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Is there any regex (!) which can test if a string contains 3 digits ( never-mind the order) ?

(at least 3 digits. also I be happy to see the exact 3 solution.( if you're kind ))

example :

abk2d5k6 //3 digits
abk25k6d //same here //3 digits

my fail tries :



(only regex solutions please , for learning purpose.).

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There is. What have you tried? –  Jan Dvorak Nov 25 '12 at 9:16
Also, at most three, at least three or exactly three? –  Jan Dvorak Nov 25 '12 at 9:16
@JanDvorak Ive tried a lot. (believe me). I tried with positive look ahead but got stuck with \d+ ( the plus thing. - cause the plus wants it to be sequential). for your second question , lets say at least 3. ( sorry for not clarify it). –  Royi Namir Nov 25 '12 at 9:19
@RoyiNamir: If you've tried things, show what you've tried, why you thought that was the way to go, and the results you were getting that weren't what you expected. –  T.J. Crowder Nov 25 '12 at 9:24
@T.J.Crowder Edited. –  Royi Namir Nov 25 '12 at 9:28
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3 Answers

up vote 11 down vote accepted

Well, for the learning purpose, I suggest to read through this very comprehensive tutorial.

Otherwise, the JavaScript regex would probably look something like this:

if you want to make sure that there are at least three digits:


Or if you want to make sure that there are exactly three digits:


\D is any non-digit character. * allows 0 or more of those. \d is any digit character. {3} repeats the subpattern 3 times. And ^ and $ mark the start and end of the string, respectively.

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No need to use non-capturing ;-) –  Jan Dvorak Nov 25 '12 at 9:17
@JanDvorak there is never a need to use non-capturing. It's always just an optimization. And I guess it's better practice to only use capturing when there is need for it, instead of the other way round. –  m.buettner Nov 25 '12 at 9:18
Funny we still call them "regular" expressions, isn't it? –  Kos Nov 25 '12 at 9:20
@Kos what do you mean? Sure there are non-regular constructs in pretty much every regex engine, but how does this apply to this answer? –  m.buettner Nov 25 '12 at 9:21
@JanDvorak or balancing groups or recursion ;) –  m.buettner Nov 25 '12 at 9:21
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You could also do something like this:

str.match(/\d/g).length >= 3

This is dead simple, and very clearly shows the intent without a complicated regex.

This isn't tuned for speed though.

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Although the question states that it's asking specifically for a regex for learning purposes, I really like the simplicity of this one. +1! –  m.buettner Nov 25 '12 at 9:29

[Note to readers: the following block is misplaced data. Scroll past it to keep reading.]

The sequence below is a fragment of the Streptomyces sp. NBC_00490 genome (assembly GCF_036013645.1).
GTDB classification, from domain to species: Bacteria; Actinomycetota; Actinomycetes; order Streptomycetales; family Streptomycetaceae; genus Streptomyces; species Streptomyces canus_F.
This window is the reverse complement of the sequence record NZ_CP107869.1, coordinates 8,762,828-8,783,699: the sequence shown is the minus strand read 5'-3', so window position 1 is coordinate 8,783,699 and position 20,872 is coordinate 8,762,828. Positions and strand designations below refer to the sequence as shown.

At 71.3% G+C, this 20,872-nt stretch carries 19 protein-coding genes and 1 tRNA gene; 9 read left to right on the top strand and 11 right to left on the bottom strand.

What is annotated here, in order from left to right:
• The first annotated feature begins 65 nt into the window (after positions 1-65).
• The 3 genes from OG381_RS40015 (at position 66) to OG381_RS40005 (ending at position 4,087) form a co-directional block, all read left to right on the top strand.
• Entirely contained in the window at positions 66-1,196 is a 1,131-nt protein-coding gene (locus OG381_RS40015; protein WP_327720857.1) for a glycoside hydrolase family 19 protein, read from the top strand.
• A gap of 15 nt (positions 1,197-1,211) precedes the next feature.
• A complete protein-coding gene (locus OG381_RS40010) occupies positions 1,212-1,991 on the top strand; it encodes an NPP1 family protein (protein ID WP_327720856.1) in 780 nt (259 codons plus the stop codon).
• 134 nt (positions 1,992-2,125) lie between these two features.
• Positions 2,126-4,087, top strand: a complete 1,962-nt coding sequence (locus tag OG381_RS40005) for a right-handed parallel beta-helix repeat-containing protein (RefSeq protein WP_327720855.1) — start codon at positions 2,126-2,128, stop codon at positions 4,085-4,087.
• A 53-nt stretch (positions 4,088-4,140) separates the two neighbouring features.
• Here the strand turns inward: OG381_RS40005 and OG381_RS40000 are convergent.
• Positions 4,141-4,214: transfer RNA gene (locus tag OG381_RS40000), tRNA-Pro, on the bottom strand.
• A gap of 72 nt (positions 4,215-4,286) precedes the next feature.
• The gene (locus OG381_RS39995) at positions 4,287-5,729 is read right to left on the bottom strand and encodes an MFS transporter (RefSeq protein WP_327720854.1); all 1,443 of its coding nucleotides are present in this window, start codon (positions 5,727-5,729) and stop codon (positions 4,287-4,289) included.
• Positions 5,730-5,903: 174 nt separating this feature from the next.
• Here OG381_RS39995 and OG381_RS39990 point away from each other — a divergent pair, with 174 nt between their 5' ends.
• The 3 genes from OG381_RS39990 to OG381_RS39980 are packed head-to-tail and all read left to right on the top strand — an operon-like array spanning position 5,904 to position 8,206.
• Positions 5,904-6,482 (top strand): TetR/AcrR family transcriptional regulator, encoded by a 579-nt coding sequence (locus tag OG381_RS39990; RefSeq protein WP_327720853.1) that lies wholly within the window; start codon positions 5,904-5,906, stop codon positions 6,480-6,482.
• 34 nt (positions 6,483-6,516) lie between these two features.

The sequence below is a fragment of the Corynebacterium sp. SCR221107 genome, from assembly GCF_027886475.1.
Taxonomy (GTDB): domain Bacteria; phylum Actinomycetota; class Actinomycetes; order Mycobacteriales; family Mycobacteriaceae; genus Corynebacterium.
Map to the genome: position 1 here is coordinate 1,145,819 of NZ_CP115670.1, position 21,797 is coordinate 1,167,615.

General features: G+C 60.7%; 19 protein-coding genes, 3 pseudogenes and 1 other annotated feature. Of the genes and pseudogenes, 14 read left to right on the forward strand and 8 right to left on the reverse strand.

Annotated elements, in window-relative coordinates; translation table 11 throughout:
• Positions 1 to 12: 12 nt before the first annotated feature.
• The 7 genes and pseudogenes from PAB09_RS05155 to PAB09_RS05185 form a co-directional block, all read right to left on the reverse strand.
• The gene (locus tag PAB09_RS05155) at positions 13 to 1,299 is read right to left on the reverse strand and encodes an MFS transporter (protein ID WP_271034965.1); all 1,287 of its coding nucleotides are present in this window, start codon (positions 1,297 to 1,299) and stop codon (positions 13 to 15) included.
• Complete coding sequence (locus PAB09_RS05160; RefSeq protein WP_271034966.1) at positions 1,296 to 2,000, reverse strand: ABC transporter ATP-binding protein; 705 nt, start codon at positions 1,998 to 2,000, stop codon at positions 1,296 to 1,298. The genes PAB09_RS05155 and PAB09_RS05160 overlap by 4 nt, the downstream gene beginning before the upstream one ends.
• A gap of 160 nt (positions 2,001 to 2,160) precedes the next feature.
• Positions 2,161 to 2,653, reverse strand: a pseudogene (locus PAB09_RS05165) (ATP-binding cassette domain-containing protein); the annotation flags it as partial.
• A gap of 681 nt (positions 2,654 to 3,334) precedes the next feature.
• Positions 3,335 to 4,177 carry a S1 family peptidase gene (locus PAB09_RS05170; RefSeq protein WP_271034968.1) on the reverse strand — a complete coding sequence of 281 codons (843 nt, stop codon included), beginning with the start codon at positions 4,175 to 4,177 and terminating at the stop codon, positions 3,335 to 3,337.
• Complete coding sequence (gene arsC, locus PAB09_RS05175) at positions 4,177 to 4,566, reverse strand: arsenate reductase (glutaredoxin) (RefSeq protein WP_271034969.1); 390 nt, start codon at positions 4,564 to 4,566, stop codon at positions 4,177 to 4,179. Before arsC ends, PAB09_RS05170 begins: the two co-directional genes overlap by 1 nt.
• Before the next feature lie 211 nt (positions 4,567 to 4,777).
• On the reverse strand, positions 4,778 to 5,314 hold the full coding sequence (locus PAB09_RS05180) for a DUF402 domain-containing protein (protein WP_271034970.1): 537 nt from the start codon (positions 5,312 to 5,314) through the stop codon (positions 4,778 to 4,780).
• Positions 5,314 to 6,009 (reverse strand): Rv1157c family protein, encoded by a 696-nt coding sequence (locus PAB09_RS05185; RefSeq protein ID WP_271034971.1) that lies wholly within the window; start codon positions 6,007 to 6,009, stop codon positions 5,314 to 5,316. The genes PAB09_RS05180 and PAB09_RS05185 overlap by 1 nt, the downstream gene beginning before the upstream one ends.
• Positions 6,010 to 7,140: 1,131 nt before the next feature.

It still uses a regex though, but only technically. I provided it only for an alternate use of regex to solve the same problem. –  tjameson Nov 25 '12 at 9:30
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Given your comment that you want "at least" three digits, I don't think it needs to be any more complicated than:


...which is a digit, then zero or more of anything, then another digit, then zero or more of anything, then another digit. As I haven't anchored either end, there's an implicit "zero or more of anything" at both ends.

console.log(!!"abk2d5k6".match(/\d.*\d.*\d/));  // true
console.log(!!"abk25k6d".match(/\d.*\d.*\d/));  // true
console.log(!!"abkd5k6".match(/\d.*\d.*\d/));   // false (I removed a digit)
console.log(!!"abk2k6d".match(/\d.*\d.*\d/));   // false (I removed a digit)



console.log(!!"abk2d5k6".match(/(\d.*){3}/));  // true
console.log(!!"abk25k6d".match(/(\d.*){3}/));  // true
console.log(!!"abkd5k6".match(/(\d.*){3}/));   // false (I removed a digit)
console.log(!!"abk2k6d".match(/(\d.*){3}/));   // false (I removed a digit)

or at m.buettner points out in the comments below, rather than . you can use \D (not a digit):




display(!!"abk2d5k6".match(/\d\D*\d\D*\d/));  // true
display(!!"abk25k6d".match(/\d\D*\d\D*\d/));  // true
display(!!"abkd5k6".match(/\d\D*\d\D*\d/));   // false (I removed a digit)
display(!!"abk2k6d".match(/\d\D*\d\D*\d/));   // false (I removed a digit)

display(!!"abk2d5k6".match(/(\d\D*){3}/));  // true
display(!!"abk25k6d".match(/(\d\D*){3}/));  // true
display(!!"abkd5k6".match(/(\d\D*){3}/));   // false (I removed a digit)
display(!!"abk2k6d".match(/(\d\D*){3}/));   // false (I removed a digit)

Basically, no need for anchors if it's an "at least" match.

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